Here in the oldies-but-goodies category we have Confessions of a Failed Southern Lady. You can tell it was published in 1985. Just look at that cover. That particular shade of pink has been extinct for well over twenty years now.
The story itself, fortunately, has aged far better than the garish cover art. This is the memoir of Florence King’s mid-twentieth-century girlhood in Virginia, with characters as crazy and familiar as you’d find in the best of Southern Fiction: There is a chainsmoking mother who swears like a sailor, a woefully out-of-place English father, and a grande dame grandmother hellbent on making a proper Southern lady out of her granddaughter.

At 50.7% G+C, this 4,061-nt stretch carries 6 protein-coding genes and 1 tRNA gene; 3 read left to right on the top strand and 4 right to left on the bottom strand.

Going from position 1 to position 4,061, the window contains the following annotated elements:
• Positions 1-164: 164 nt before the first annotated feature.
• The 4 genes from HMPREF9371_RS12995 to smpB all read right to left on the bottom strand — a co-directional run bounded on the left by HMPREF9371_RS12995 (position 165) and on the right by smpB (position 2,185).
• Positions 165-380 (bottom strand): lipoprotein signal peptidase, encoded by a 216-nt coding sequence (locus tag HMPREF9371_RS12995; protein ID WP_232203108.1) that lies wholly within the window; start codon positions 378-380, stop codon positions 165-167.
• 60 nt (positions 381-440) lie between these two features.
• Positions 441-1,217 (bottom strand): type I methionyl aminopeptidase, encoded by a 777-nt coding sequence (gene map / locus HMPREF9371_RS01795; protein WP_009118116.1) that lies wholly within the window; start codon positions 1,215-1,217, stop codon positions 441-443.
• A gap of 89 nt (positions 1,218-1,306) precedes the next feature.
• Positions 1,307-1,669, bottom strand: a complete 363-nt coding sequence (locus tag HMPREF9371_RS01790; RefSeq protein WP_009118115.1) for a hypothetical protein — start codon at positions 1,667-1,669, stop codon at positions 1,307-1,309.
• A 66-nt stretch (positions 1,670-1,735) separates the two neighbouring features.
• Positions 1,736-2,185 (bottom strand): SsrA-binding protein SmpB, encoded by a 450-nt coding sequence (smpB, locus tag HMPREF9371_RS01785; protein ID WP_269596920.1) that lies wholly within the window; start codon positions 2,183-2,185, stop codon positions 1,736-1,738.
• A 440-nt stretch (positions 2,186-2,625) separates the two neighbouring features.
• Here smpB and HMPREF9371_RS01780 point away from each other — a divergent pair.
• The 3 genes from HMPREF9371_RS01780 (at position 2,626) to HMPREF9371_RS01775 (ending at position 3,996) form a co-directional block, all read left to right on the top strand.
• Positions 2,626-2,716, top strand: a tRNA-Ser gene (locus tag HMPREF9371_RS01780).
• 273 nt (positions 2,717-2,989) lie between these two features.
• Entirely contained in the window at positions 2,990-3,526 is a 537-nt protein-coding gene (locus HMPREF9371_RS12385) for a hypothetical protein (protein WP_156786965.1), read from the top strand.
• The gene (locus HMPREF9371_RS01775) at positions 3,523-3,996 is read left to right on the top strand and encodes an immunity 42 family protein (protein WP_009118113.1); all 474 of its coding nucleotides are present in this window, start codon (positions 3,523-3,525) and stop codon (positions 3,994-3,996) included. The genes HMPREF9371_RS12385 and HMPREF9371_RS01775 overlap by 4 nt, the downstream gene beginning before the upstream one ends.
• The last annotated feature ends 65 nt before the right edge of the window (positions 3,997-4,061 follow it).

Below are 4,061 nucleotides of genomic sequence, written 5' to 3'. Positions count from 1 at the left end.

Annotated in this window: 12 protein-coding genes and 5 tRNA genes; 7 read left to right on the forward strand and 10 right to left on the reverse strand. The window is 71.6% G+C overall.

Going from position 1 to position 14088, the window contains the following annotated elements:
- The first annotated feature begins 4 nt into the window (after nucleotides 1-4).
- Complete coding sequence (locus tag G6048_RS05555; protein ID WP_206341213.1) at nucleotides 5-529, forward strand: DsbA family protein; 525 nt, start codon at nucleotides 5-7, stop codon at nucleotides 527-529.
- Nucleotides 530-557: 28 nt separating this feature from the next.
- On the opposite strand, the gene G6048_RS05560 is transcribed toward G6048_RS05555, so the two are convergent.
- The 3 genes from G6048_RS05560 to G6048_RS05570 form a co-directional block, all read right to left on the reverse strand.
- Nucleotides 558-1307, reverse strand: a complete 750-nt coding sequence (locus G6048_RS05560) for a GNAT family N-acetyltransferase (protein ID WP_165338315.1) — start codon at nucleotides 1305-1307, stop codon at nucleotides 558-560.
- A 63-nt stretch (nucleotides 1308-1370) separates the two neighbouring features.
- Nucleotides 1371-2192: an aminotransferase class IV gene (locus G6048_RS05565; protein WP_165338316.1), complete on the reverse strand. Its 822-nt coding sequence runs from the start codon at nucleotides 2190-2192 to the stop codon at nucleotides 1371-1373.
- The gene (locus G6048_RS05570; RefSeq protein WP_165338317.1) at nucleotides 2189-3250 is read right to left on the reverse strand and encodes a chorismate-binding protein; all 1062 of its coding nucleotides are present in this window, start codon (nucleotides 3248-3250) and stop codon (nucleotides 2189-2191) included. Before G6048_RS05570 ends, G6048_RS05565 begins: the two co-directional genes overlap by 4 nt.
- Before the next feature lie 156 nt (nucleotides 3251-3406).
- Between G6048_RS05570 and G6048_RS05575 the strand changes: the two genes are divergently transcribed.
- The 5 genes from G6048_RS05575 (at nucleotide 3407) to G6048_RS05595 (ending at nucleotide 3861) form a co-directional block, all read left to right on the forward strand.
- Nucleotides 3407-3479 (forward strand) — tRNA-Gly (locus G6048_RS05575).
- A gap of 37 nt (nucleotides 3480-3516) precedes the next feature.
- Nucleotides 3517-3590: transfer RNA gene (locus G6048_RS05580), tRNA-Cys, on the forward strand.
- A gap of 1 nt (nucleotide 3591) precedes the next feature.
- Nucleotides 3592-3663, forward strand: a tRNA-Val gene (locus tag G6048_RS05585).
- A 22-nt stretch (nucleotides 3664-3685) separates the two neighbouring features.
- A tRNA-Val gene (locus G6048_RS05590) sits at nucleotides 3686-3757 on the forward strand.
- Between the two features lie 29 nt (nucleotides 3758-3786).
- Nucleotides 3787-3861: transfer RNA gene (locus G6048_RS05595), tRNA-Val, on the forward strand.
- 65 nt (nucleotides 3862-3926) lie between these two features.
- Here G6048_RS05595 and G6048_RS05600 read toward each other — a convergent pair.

“Whether she succeeded in making a lady out of me is for you to decide,” writes King, “but I will say one thing in my own favor…. No matter which sex I went to bed with, I never smoked on the street.”
(I suppose at this point I should mention that King is a lesbian. Fear not, my hetero readers: There are plenty of wild bedroom escapades with men before she figures out her orientation.)
Whether you want it to or not, the South comes alive in King’s capable hands–the good, the bad, and the all-too-familiar ugly (which is to say, it will be all-too-familiar if you’ve lived your whole life in the South, as I have). There’s the Virginia of King’s younger years and the Mississippi of her college years, but no matter the location, she delivers her story with scathing observations and hysterical wit.